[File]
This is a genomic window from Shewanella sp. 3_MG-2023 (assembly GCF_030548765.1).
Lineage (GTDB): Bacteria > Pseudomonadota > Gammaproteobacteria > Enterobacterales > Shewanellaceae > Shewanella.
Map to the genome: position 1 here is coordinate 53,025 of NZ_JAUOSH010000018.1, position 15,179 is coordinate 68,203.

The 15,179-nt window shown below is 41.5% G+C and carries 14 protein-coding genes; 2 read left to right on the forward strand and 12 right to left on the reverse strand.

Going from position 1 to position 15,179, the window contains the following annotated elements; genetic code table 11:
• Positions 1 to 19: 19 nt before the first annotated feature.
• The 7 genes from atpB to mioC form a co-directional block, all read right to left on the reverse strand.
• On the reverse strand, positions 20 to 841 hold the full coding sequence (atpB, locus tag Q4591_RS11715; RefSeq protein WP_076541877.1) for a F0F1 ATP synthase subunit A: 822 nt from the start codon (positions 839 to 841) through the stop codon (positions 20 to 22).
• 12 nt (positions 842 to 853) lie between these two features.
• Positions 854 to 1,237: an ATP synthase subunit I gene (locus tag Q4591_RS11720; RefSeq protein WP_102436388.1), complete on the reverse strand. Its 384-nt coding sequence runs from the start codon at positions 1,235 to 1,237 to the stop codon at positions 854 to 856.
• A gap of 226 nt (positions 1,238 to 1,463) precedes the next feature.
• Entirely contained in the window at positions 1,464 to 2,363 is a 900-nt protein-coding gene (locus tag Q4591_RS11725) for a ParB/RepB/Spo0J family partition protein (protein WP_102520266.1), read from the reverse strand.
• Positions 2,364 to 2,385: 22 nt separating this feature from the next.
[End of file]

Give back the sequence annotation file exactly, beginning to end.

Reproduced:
This is a genomic window from Shewanella sp. 3_MG-2023 (assembly GCF_030548765.1).
Lineage (GTDB): Bacteria > Pseudomonadota > Gammaproteobacteria > Enterobacterales > Shewanellaceae > Shewanella.
Map to the genome: position 1 here is coordinate 53,025 of NZ_JAUOSH010000018.1, position 15,179 is coordinate 68,203.

The 15,179-nt window shown below is 41.5% G+C and carries 14 protein-coding genes; 2 read left to right on the forward strand and 12 right to left on the reverse strand.

Going from position 1 to position 15,179, the window contains the following annotated elements; genetic code table 11:
• Positions 1 to 19: 19 nt before the first annotated feature.
• The 7 genes from atpB to mioC form a co-directional block, all read right to left on the reverse strand.
• On the reverse strand, positions 20 to 841 hold the full coding sequence (atpB, locus tag Q4591_RS11715; RefSeq protein WP_076541877.1) for a F0F1 ATP synthase subunit A: 822 nt from the start codon (positions 839 to 841) through the stop codon (positions 20 to 22).
• 12 nt (positions 842 to 853) lie between these two features.
• Positions 854 to 1,237: an ATP synthase subunit I gene (locus tag Q4591_RS11720; RefSeq protein WP_102436388.1), complete on the reverse strand. Its 384-nt coding sequence runs from the start codon at positions 1,235 to 1,237 to the stop codon at positions 854 to 856.
• A gap of 226 nt (positions 1,238 to 1,463) precedes the next feature.
• Entirely contained in the window at positions 1,464 to 2,363 is a 900-nt protein-coding gene (locus tag Q4591_RS11725) for a ParB/RepB/Spo0J family partition protein (protein WP_102520266.1), read from the reverse strand.
• Positions 2,364 to 2,385: 22 nt separating this feature from the next.